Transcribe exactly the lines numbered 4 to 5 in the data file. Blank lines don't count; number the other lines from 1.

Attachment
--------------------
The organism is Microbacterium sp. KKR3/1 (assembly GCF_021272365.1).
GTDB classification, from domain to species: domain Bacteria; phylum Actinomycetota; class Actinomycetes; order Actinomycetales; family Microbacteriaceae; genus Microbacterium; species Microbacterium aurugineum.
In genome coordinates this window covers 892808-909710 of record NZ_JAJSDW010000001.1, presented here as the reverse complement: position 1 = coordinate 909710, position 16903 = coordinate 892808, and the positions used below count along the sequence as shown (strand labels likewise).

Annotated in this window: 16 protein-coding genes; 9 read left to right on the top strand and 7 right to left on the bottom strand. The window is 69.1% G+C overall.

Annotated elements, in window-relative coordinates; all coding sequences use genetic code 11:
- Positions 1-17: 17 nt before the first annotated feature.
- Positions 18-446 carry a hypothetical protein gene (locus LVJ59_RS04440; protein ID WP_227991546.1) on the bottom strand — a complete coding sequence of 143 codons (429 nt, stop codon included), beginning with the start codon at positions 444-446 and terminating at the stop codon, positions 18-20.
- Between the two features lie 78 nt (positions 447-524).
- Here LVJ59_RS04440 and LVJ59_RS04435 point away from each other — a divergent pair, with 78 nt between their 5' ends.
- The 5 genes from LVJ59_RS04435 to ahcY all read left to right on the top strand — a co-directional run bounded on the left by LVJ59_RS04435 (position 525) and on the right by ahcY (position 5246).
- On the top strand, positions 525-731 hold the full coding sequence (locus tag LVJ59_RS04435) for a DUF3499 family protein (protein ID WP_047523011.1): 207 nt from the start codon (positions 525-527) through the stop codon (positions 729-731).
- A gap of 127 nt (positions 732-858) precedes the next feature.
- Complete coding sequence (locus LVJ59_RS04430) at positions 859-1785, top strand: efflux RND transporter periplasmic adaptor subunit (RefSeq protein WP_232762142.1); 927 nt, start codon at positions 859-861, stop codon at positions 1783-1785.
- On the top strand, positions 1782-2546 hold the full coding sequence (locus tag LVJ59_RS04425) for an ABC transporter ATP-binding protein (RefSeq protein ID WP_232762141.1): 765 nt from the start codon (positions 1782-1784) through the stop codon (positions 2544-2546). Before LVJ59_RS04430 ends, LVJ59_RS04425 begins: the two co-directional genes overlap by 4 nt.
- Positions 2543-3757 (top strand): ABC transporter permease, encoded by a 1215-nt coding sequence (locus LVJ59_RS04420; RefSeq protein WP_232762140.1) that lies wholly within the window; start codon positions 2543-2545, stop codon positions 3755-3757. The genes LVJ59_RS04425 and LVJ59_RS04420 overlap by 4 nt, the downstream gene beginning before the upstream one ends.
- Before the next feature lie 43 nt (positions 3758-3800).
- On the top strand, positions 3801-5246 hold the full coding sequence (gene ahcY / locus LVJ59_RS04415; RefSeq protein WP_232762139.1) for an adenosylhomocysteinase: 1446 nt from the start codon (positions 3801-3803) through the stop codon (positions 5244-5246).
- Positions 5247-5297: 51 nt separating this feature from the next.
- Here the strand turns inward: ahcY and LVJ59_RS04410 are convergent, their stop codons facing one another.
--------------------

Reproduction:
Annotated in this window: 16 protein-coding genes; 9 read left to right on the top strand and 7 right to left on the bottom strand. The window is 69.1% G+C overall.

Annotated elements, in window-relative coordinates; all coding sequences use genetic code 11: